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In the Media

article imageCanada announces new plan to combat human trafficking

Ottawa - The Canadian government plans to create a special task force to investigate and prosecute cases of human trafficking. Currently that responsibility is spread throughout several departments and agencies.
The announcement was made yesterday in Ottawa by the Honourable Vic Toews, Minister of Public Safety, and the Honourable Rona Ambrose, Minister of Public Works and Government Services and Minister for Status of Women.
The National Action Plan will see the formation of the first integrated team of law enforcement officials to deal exclusively with the problem of human trafficking. Members of the team, comprising RCMP officers and Canadian Border Services agents, will received enhanced training and more resources will be deployed in communities that are vulnerable to this crime. The government also promises there will be more coordination between 18 departments of the federal government, Canada and other countries, and the federal and provincial governments.
While human trafficking is most often thought of as relating to forced prostitution, it also includes human slavery where people are enticed to come to Canada on the false promise of a job. The traffickers then confiscate their passports and force them to work for little or no wages in horrendous conditions.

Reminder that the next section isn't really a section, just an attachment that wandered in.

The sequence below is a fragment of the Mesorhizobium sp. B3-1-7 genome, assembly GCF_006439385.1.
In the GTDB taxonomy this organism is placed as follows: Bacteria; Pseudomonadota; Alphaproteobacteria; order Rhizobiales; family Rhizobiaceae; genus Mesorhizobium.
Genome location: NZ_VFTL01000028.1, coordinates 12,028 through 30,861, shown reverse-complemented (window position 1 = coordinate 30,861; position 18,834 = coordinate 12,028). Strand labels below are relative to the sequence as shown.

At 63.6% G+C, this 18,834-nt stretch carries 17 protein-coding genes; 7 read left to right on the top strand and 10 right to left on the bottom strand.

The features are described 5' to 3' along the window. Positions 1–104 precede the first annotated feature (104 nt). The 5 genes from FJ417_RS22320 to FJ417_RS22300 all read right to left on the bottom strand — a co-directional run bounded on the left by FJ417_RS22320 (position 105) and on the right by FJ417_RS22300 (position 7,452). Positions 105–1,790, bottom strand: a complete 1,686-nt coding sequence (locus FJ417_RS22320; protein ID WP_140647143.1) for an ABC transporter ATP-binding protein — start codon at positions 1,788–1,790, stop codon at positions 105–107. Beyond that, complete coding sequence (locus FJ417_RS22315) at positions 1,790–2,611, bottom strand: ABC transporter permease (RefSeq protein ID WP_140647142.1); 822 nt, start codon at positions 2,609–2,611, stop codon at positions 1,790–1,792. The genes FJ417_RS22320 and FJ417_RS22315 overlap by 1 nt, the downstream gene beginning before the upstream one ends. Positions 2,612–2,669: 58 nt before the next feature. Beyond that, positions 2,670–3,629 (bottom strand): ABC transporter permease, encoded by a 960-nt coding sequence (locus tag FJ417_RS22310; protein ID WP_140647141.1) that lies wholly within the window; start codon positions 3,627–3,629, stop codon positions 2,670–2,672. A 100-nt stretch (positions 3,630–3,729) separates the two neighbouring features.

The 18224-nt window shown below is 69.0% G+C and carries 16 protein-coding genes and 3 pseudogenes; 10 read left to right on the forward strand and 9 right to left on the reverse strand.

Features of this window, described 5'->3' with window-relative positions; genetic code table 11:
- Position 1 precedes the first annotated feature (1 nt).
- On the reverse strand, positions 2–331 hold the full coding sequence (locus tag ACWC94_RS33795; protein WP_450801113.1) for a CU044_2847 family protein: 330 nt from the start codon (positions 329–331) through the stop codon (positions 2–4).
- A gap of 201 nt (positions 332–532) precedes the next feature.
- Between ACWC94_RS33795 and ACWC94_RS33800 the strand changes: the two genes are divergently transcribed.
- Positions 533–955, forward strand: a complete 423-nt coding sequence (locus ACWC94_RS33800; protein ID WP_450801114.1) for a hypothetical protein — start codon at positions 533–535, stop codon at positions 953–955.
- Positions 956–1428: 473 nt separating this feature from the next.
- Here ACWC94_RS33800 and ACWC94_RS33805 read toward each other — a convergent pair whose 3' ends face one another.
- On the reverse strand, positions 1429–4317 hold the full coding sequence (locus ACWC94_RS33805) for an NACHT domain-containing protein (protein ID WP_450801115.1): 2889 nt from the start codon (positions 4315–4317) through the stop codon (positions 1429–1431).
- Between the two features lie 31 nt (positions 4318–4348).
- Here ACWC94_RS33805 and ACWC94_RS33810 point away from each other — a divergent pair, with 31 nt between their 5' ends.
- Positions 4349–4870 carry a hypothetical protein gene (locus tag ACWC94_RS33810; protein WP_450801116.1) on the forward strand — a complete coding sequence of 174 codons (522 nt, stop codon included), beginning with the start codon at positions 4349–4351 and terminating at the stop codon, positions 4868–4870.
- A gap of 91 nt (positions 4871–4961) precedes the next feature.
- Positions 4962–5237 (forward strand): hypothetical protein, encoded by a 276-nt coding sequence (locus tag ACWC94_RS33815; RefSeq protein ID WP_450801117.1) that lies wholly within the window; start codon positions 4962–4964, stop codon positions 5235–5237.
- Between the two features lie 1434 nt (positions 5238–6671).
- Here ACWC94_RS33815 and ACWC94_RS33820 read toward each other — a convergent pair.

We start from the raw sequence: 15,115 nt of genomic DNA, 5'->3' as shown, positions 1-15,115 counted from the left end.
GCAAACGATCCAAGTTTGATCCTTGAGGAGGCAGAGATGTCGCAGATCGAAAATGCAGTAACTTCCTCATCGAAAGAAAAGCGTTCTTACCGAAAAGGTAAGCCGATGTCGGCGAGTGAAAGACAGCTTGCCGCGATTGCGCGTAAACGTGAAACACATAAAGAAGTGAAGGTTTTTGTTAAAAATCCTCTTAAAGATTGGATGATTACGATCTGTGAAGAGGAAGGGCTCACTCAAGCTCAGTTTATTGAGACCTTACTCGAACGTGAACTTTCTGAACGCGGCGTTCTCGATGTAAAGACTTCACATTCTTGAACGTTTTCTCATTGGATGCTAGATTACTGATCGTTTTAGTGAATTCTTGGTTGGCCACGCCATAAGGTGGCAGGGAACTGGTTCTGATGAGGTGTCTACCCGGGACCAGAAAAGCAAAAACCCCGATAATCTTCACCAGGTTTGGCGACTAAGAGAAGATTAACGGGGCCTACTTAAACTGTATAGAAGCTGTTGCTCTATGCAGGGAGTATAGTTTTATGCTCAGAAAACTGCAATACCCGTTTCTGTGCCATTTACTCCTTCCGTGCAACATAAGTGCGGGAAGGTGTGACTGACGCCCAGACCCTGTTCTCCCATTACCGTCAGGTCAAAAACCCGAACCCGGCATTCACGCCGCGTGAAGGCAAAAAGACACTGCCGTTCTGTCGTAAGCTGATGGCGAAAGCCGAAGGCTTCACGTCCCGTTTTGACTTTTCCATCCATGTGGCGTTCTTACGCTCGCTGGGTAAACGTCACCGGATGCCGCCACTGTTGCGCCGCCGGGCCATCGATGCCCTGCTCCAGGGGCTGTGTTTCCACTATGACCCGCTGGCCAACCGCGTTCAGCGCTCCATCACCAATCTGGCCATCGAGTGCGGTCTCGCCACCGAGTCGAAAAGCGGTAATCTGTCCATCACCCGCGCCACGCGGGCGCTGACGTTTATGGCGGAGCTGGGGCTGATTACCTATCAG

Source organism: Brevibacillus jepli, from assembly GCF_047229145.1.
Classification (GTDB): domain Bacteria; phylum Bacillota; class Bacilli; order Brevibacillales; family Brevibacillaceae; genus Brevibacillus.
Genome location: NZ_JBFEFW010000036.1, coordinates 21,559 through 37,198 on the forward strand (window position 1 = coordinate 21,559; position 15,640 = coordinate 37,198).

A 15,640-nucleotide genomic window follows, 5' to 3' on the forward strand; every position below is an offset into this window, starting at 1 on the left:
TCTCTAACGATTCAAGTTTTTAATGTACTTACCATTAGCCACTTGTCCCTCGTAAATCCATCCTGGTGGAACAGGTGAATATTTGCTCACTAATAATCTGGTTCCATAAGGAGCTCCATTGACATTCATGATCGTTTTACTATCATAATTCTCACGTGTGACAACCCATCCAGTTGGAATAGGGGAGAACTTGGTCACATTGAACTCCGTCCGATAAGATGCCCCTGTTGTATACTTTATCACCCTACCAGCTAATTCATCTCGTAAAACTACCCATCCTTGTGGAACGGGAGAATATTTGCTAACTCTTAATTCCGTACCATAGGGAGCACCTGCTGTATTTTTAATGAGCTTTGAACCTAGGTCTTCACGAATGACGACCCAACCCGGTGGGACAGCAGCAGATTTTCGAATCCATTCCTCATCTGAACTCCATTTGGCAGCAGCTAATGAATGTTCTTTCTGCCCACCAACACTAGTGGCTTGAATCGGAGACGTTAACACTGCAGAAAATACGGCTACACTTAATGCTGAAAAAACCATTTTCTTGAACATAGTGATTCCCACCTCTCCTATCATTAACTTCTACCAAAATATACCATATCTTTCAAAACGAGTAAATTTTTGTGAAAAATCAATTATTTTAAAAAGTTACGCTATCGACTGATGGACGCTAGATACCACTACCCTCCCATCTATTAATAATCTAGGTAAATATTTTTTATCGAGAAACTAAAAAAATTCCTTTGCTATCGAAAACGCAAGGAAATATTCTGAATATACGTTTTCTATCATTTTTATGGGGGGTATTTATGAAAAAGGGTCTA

As well as covering victims who are forced or tricked into coming to Canada, human trafficking also includes the forced movement of persons from place to place within the country.
Toews said, The Harper Government is committed to keeping our streets and communities safe. Our Government is firmly committed to the global fight against human trafficking and is stepping up its efforts to address this heinous crime in Canada and abroad, whose victims tragically include young Canadian women and girls.
At the present time, the RCMP know of 23 cases in Canada where charges have been laid and convictions obtained for human trafficking and related offences. There are now 59 cases before the courts involving 98 accused persons.
The Winnipeg Free Press reports that although human trafficking became a specific crime in 2005, it wasn't until five years later that CPC MP Joy Smith introduced the idea of a national strategy by way of a motion. The motion was passed unanimously in Parliament.
According to the Globe and Mail, the Conservatives only announced the strategy after pressure from the United States. The newspaper quotes from a U.S. State Department report on "trafficking in persons" as saying, The government [of Canada] lacked a national strategy to combat trafficking and limited coordination between the federal and provincial governments on anti-trafficking efforts continued to be a challenge.
The Conservatives have designated $25 million in new money over four years to fund the plan.
article:326198:23::0
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